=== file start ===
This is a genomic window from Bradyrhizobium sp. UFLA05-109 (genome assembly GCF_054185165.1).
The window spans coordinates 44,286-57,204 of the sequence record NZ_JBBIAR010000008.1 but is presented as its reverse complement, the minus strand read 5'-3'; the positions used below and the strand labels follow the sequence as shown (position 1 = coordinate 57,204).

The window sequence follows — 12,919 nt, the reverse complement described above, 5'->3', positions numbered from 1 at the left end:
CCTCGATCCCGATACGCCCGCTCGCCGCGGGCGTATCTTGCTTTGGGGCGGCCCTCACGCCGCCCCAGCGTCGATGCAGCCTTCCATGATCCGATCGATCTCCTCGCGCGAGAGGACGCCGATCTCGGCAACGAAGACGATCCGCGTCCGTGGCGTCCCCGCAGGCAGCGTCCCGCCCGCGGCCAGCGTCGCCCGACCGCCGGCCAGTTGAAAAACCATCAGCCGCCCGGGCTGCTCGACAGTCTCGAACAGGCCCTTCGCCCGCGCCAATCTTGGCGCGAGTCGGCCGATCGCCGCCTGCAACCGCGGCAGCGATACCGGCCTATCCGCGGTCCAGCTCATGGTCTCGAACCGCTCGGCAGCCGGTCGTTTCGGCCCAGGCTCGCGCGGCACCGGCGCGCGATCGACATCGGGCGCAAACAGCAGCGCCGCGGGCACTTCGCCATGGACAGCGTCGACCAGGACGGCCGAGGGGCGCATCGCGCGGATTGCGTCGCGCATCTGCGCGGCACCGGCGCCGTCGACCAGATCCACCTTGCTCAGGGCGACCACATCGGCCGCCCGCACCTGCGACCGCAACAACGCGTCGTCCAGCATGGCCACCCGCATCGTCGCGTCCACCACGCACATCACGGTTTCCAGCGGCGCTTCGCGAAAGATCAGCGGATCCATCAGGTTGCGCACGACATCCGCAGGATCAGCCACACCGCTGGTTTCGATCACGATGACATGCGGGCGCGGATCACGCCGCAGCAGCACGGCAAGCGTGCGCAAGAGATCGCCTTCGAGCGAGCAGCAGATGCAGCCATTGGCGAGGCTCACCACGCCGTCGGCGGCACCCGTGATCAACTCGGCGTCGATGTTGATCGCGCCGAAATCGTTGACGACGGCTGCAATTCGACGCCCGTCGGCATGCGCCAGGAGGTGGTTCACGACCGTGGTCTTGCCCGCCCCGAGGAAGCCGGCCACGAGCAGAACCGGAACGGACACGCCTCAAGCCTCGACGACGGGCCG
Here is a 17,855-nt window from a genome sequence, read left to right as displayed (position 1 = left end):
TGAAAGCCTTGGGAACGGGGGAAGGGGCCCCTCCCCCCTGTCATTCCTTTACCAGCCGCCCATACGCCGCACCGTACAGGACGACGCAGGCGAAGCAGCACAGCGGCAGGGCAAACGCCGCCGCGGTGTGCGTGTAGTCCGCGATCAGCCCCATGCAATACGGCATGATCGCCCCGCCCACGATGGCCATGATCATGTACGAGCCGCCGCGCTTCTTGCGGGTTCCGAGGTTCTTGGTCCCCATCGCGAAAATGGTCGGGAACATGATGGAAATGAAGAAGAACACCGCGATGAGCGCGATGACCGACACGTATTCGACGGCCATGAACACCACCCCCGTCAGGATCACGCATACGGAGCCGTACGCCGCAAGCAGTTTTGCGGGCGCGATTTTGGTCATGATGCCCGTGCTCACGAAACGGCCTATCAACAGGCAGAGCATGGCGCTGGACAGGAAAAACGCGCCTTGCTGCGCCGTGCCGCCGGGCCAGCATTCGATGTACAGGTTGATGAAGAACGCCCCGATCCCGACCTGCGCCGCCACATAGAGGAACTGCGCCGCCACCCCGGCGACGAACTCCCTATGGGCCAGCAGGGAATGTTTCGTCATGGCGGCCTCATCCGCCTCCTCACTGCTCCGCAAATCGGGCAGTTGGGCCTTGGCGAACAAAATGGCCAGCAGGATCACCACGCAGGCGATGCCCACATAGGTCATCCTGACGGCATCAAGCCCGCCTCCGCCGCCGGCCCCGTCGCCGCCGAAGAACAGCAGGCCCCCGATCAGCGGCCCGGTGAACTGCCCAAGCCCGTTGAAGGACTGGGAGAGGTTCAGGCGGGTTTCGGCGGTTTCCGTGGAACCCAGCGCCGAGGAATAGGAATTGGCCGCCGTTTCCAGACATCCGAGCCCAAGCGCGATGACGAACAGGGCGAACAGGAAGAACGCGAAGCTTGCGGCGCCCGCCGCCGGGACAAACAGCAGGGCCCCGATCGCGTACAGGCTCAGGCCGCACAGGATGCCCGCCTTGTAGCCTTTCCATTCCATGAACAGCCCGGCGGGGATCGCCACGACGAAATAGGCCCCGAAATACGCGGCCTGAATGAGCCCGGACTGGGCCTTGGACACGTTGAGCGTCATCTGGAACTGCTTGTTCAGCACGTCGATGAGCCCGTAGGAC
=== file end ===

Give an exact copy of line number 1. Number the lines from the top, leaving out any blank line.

This is a genomic window from Bradyrhizobium sp. UFLA05-109 (genome assembly GCF_054185165.1).